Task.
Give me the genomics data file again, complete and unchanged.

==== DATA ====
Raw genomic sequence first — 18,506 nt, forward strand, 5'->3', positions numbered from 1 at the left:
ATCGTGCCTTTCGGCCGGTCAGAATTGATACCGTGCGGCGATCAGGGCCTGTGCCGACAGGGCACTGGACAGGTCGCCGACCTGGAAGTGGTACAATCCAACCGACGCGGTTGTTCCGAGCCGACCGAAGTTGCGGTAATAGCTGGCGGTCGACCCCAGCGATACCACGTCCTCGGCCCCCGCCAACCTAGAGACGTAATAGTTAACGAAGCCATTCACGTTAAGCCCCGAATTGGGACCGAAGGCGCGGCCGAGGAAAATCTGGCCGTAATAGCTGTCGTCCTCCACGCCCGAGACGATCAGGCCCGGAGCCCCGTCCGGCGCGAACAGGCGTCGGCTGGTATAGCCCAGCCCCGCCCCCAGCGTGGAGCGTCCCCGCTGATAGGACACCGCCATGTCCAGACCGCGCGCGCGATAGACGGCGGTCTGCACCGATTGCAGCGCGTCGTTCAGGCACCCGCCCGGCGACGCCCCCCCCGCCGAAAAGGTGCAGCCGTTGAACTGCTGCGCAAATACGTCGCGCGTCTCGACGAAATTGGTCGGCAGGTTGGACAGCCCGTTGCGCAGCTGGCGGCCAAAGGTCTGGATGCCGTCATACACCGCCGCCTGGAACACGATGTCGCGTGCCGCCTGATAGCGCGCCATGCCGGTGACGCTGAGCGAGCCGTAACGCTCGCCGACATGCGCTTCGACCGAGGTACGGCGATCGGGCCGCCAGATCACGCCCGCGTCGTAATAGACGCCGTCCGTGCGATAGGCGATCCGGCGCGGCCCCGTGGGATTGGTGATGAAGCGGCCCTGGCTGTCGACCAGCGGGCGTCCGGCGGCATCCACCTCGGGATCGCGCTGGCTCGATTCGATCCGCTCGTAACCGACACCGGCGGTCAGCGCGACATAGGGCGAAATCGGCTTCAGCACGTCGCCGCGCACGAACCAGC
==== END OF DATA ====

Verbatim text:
Raw genomic sequence first — 18,506 nt, forward strand, 5'->3', positions numbered from 1 at the left:
ATCGTGCCTTTCGGCCGGTCAGAATTGATACCGTGCGGCGATCAGGGCCTGTGCCGACAGGGCACTGGACAGGTCGCCGACCTGGAAGTGGTACAATCCAACCGACGCGGTTGTTCCGAGCCGACCGAAGTTGCGGTAATAGCTGGCGGTCGACCCCAGCGATACCACGTCCTCGGCCCCCGCCAACCTAGAGACGTAATAGTTAACGAAGCCATTCACGTTAAGCCCCGAATTGGGACCGAAGGCGCGGCCGAGGAAAATCTGGCCGTAATAGCTGTCGTCCTCCACGCCCGAGACGATCAGGCCCGGAGCCCCGTCCGGCGCGAACAGGCGTCGGCTGGTATAGCCCAGCCCCGCCCCCAGCGTGGAGCGTCCCCGCTGATAGGACACCGCCATGTCCAGACCGCGCGCGCGATAGACGGCGGTCTGCACCGATTGCAGCGCGTCGTTCAGGCACCCGCCCGGCGACGCCCCCCCCGCCGAAAAGGTGCAGCCGTTGAACTGCTGCGCAAATACGTCGCGCGTCTCGACGAAATTGGTCGGCAGGTTGGACAGCCCGTTGCGCAGCTGGCGGCCAAAGGTCTGGATGCCGTCATACACCGCCGCCTGGAACACGATGTCGCGTGCCGCCTGATAGCGCGCCATGCCGGTGACGCTGAGCGAGCCGTAACGCTCGCCGACATGCGCTTCGACCGAGGTACGGCGATCGGGCCGCCAGATCACGCCCGCGTCGTAATAGACGCCGTCCGTGCGATAGGCGATCCGGCGCGGCCCCGTGGGATTGGTGATGAAGCGGCCCTGGCTGTCGACCAGCGGGCGTCCGGCGGCATCCACCTCGGGATCGCGCTGGCTCGATTCGATCCGCTCGTAACCGACACCGGCGGTCAGCGCGACATAGGGCGAAATCGGCTTCAGCACGTCGCCGCGCACGAACCAGC